Virtual obsolescence

This is a topic that worries me. I guess few other people will have interest in planning ahead what happens to software creations/property/art when they become obsolete and depend on some obsolete/discontinued component to work but this is an eventual fact of software and hardware life.

So, why should you worry?

Well, for a start you will be throwing down the trash all the money, effort and resources that you already acquired up to that point and then repeat it all over again.

Say for example that we are in 1990 and you just bought a new IBM personal computer or acquired yourself a nice website domain. After a couple of years you see no more use for any of them and they quickly get disposed with something more interesting at that moment.

What is the result? The computer or website domain that you acquired might have cost you some hundreds to thousands of dollars and now it is just plain trash in your eyes, quickly lost from sight and only a memory to you.

Now what happens when fast forwarding 30 years from now? That old piece of hardware might possibly hold now a status of vintage and the website domain gets its value increased due to longevity of its registration date which is a factor of value to collectors.

I'm not advocating that you should keep everything obsolete around your house, the point is asking you to think and apply this concept to the software bits that you write, the work that results from your own intellectual creations which many times will be lost after a mere years.

In this virtual world, you can likely adopt two distinct approaches: 1) accept that things might be lost forever and do nothing or 2) accept that things might be lost but do something to counter-act this kind of obsolescence.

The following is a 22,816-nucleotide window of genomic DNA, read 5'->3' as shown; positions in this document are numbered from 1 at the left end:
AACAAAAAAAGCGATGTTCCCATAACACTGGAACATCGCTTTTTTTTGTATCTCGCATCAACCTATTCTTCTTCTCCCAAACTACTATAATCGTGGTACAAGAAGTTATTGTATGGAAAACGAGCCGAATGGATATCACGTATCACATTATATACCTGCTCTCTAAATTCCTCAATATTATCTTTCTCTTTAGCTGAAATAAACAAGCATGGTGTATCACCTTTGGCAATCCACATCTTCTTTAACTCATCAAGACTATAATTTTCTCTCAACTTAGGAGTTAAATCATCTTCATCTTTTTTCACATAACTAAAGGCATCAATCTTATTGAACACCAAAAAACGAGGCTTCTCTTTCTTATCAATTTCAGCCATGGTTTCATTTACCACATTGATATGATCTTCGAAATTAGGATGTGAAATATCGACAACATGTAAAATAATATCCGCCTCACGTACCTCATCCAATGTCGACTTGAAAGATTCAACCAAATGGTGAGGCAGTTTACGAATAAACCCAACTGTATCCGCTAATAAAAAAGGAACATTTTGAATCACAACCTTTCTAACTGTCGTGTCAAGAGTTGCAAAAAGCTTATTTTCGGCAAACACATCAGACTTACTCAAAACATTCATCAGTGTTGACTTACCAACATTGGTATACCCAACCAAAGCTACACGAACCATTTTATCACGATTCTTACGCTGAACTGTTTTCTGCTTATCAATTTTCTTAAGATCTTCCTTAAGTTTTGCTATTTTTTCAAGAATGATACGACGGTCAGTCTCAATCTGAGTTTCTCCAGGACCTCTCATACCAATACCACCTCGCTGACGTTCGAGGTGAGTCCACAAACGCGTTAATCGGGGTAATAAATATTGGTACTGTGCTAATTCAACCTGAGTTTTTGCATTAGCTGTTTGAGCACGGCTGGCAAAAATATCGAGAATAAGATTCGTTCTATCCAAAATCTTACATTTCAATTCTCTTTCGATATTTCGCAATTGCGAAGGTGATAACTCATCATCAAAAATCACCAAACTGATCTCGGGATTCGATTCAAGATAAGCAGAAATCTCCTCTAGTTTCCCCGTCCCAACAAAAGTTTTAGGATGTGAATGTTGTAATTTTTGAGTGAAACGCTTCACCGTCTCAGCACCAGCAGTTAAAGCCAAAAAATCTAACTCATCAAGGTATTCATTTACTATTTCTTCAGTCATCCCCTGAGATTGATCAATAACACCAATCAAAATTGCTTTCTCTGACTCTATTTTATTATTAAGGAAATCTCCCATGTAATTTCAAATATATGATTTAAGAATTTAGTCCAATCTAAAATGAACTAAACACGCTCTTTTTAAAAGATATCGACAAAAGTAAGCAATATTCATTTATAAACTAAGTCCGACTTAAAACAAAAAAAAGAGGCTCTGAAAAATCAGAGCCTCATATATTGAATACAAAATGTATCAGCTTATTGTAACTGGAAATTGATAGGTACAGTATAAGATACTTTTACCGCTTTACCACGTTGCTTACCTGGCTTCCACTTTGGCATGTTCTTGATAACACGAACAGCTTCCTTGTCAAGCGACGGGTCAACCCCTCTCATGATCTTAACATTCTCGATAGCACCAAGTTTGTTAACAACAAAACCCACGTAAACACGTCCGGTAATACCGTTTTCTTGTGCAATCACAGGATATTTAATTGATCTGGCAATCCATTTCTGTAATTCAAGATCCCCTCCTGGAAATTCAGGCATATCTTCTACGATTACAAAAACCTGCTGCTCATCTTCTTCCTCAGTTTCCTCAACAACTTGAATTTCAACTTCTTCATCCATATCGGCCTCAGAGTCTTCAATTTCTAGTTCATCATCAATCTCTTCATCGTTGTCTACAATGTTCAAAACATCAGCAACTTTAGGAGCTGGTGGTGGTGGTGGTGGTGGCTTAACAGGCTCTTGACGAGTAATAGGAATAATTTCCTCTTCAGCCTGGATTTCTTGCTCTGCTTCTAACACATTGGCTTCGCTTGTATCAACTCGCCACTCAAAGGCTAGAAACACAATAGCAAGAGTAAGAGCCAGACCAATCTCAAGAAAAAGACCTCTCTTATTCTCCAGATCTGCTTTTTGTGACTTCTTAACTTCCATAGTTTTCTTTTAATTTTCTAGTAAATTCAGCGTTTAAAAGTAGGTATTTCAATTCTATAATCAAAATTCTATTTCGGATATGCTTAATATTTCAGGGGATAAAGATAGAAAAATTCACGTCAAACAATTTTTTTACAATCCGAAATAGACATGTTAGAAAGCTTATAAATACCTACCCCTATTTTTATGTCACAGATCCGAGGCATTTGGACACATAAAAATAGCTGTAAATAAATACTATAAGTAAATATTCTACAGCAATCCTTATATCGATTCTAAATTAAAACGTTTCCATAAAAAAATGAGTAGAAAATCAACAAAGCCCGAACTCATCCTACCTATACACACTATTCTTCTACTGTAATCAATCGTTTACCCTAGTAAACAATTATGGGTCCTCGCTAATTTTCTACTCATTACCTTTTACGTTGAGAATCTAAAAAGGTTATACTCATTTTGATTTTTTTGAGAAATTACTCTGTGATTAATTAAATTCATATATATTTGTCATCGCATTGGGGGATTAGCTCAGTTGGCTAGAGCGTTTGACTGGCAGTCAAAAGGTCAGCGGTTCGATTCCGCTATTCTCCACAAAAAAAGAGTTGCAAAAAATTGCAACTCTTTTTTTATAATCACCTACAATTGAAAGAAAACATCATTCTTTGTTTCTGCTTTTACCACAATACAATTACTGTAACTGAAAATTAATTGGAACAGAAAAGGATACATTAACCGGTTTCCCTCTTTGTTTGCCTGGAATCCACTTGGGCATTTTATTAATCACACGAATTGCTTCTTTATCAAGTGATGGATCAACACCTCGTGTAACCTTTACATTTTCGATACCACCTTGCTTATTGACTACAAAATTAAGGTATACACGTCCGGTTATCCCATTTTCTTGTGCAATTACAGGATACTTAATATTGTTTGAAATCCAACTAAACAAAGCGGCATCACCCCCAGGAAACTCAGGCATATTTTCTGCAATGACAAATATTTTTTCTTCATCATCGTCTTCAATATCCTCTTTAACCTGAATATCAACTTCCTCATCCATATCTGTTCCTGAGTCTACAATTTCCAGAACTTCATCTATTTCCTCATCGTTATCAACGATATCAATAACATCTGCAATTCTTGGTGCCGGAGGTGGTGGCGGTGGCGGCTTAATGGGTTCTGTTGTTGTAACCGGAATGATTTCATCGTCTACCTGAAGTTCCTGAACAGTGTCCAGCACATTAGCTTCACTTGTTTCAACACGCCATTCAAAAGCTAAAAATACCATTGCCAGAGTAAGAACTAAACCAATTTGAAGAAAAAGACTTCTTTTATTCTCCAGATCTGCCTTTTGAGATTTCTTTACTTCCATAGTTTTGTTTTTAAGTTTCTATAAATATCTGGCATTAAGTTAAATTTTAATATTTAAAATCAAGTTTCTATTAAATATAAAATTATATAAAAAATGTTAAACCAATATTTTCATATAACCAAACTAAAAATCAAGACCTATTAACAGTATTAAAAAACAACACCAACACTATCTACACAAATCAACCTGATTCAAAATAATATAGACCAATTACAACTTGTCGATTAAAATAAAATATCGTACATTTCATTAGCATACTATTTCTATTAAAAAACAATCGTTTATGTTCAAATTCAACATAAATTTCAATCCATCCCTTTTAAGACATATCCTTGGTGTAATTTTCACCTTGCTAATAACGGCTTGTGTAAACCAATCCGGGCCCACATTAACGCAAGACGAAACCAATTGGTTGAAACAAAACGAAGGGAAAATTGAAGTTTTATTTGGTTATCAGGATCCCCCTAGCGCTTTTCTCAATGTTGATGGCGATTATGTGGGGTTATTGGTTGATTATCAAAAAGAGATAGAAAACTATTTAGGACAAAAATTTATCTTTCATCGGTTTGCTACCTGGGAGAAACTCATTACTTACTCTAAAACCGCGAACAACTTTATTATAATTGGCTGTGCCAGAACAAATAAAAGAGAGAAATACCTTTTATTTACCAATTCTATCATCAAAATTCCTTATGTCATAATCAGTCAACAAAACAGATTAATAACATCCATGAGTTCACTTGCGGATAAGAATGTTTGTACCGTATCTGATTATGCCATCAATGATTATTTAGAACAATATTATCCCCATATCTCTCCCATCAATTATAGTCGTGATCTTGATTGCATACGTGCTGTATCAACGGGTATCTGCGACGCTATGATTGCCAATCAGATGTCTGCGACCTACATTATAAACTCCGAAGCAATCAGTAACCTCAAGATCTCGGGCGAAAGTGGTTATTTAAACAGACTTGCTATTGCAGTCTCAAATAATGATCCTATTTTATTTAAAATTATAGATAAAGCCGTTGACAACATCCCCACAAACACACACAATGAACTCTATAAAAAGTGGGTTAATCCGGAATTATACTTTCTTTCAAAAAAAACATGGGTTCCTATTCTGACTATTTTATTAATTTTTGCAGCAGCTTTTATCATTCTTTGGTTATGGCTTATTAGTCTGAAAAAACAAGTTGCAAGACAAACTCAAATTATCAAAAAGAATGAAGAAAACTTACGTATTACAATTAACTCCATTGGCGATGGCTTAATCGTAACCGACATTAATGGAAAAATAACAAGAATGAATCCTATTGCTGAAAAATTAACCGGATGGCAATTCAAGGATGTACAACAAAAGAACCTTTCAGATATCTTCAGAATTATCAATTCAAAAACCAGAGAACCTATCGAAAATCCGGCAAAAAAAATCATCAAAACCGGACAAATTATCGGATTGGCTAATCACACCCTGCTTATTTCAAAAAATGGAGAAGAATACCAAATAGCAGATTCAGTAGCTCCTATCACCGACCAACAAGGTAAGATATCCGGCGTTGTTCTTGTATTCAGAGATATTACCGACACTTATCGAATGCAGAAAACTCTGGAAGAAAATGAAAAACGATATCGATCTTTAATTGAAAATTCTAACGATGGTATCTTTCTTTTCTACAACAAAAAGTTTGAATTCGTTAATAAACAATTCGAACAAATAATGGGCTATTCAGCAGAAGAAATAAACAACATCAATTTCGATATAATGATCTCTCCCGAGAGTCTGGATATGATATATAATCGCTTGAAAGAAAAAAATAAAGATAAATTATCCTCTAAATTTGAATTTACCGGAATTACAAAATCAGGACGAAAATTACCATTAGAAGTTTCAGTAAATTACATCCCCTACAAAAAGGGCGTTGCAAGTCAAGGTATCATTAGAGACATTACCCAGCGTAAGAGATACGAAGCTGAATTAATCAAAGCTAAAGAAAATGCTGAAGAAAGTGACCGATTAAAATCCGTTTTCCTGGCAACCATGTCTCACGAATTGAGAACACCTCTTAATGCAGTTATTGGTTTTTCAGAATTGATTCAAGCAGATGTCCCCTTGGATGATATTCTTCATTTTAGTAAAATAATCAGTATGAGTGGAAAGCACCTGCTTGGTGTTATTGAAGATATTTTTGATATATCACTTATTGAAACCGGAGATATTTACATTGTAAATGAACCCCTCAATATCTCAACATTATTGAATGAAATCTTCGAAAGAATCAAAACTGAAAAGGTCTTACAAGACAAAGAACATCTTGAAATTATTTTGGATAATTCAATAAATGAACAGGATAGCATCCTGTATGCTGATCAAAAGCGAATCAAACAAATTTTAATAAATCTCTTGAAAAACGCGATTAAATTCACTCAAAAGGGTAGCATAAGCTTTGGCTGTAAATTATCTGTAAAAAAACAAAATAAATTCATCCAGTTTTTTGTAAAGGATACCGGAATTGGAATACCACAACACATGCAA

If you're the type of person willing to follow option 2) then here is my list of recommendations to consider.

  1. Style doesn't go out of fashion. Pick a domain name that you are proud about right now and keep it for as long as you can. In some years the domain might be unused but if you have chosen a name you personally fell attached, then it might still be used for other projects or just kept as a collector item (with added value if it hosted a site in the past). As for hardware, try to pick a good looking machine. Extra points if it is sturdy and from a reputable vendor. The odds are that you will remain a proud owner of the machine regardless of how obsolete the hardware underneath has became in the meanwhile (for e.g. I kept religiously my first laptop from the 90's and 20 years later was a portion of computer history and my own history).
  2. Use public hosting whenever possible. Say for example this blog, Google will keep my words around for thousands of moon-cycles after I stop walking on this earth. Invest your time wisely in choosing a network platform that has conditions to last. A private hosting eventually gets disconnected or some public services will not care about you and delete everything after a few years (for e.g. Microsoft already deleted my first blog, GitHub will delete your account if unused, Yahoo killed Geocities, ...). At least with companies like Google I will be sure that these blog memories will live forward since they rely on data gathering as a business model.
  3. Share your projects. If you're founding/maintaining a project that you hold dear, then consider opening your hand of the sole ownership. Let other people of your trust to step aboard as administrators and owners instead of just grouping followers or supporters. Being a creative genie is a fabulous thing but when you're doing everything alone then alone you remain. For me (as author and/or user), it hurts when one of these projects fades to oblivion after left alone. This model of work might function good for someone like Fabrice Bellard, but gosh, just share your projects. It is a great thing for everyone if you can walk away one day and see your child becoming fabulous as it grows through the years.

That's it, three tips to reduce the obsolescence risk and safeguard a piece of the past, today.

This kind of thinking-ahead requires additional work, expenses and effort. In the end, only pays off when someone else finds your effort useful. Even then it is certainly unpredictable what might happen. Still, who knows if you'll do something today that will help someone else 2000 years from now like the Rosetta Stone did. Unfortunately for us geeks it gets difficult to write bytes in stones, creativity will certainly be needed to solve this challenge.. :-)

What about you? What kind of virtual footprint will you leave for the future?

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